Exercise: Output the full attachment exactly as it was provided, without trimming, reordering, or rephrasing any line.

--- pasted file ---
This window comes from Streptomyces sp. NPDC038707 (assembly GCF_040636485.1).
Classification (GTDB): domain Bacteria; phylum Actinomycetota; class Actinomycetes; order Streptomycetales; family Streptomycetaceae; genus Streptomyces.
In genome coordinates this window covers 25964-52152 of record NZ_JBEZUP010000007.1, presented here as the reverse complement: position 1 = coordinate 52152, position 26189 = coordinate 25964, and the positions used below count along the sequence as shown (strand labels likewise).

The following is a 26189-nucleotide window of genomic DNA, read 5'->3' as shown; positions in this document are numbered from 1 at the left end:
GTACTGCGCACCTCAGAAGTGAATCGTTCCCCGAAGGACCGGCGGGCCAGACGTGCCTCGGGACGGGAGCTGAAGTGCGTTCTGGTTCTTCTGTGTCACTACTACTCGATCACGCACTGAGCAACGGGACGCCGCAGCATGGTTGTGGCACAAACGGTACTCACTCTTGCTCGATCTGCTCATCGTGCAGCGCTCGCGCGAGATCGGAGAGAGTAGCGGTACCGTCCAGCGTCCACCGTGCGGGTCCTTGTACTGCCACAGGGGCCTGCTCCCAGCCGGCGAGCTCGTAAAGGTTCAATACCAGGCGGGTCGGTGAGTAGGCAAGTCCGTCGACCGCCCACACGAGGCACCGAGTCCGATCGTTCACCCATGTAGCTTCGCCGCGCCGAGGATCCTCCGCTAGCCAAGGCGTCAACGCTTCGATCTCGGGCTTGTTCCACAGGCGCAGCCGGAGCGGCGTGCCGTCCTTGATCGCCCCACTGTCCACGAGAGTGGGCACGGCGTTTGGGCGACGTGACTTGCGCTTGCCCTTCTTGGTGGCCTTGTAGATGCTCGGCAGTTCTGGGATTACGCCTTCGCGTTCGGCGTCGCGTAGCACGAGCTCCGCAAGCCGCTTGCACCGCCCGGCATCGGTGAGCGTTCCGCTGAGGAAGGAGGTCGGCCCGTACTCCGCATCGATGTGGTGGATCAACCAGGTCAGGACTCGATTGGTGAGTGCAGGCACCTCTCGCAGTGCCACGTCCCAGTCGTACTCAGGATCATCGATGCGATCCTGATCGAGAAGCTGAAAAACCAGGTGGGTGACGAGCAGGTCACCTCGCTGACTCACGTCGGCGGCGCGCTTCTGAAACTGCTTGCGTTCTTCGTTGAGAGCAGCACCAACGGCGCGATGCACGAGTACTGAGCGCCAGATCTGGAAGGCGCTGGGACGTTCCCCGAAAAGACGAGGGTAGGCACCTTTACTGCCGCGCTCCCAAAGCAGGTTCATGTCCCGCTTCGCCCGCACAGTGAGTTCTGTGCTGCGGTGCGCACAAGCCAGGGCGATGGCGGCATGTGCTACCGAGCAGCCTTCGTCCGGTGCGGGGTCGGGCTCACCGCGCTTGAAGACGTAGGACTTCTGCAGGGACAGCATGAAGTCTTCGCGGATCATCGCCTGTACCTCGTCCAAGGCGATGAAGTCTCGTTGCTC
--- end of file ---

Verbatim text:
This window comes from Streptomyces sp. NPDC038707 (assembly GCF_040636485.1).
Classification (GTDB): domain Bacteria; phylum Actinomycetota; class Actinomycetes; order Streptomycetales; family Streptomycetaceae; genus Streptomyces.
In genome coordinates this window covers 25964-52152 of record NZ_JBEZUP010000007.1, presented here as the reverse complement: position 1 = coordinate 52152, position 26189 = coordinate 25964, and the positions used below count along the sequence as shown (strand labels likewise).

The following is a 26189-nucleotide window of genomic DNA, read 5'->3' as shown; positions in this document are numbered from 1 at the left end:
GTACTGCGCACCTCAGAAGTGAATCGTTCCCCGAAGGACCGGCGGGCCAGACGTGCCTCGGGACGGGAGCTGAAGTGCGTTCTGGTTCTTCTGTGTCACTACTACTCGATCACGCACTGAGCAACGGGACGCCGCAGCATGGTTGTGGCACAAACGGTACTCACTCTTGCTCGATCTGCTCATCGTGCAGCGCTCGCGCGAGATCGGAGAGAGTAGCGGTACCGTCCAGCGTCCACCGTGCGGGTCCTTGTACTGCCACAGGGGCCTGCTCCCAGCCGGCGAGCTCGTAAAGGTTCAATACCAGGCGGGTCGGTGAGTAGGCAAGTCCGTCGACCGCCCACACGAGGCACCGAGTCCGATCGTTCACCCATGTAGCTTCGCCGCGCCGAGGATCCTCCGCTAGCCAAGGCGTCAACGCTTCGATCTCGGGCTTGTTCCACAGGCGCAGCCGGAGCGGCGTGCCGTCCTTGATCGCCCCACTGTCCACGAGAGTGGGCACGGCGTTTGGGCGACGTGACTTGCGCTTGCCCTTCTTGGTGGCCTTGTAGATGCTCGGCAGTTCTGGGATTACGCCTTCGCGTTCGGCGTCGCGTAGCACGAGCTCCGCAAGCCGCTTGCACCGCCCGGCATCGGTGAGCGTTCCGCTGAGGAAGGAGGTCGGCCCGTACTCCGCATCGATGTGGTGGATCAACCAGGTCAGGACTCGATTGGTGAGTGCAGGCACCTCTCGCAGTGCCACGTCCCAGTCGTACTCAGGATCATCGATGCGATCCTGATCGAGAAGCTGAAAAACCAGGTGGGTGACGAGCAGGTCACCTCGCTGACTCACGTCGGCGGCGCGCTTCTGAAACTGCTTGCGTTCTTCGTTGAGAGCAGCACCAACGGCGCGATGCACGAGTACTGAGCGCCAGATCTGGAAGGCGCTGGGACGTTCCCCGAAAAGACGAGGGTAGGCACCTTTACTGCCGCGCTCCCAAAGCAGGTTCATGTCCCGCTTCGCCCGCACAGTGAGTTCTGTGCTGCGGTGCGCACAAGCCAGGGCGATGGCGGCATGTGCTACCGAGCAGCCTTCGTCCGGTGCGGGGTCGGGCTCACCGCGCTTGAAGACGTAGGACTTCTGCAGGGACAGCATGAAGTCTTCGCGGATCATCGCCTGTACCTCGTCCAAGGCGATGAAGTCTCGTTGCTC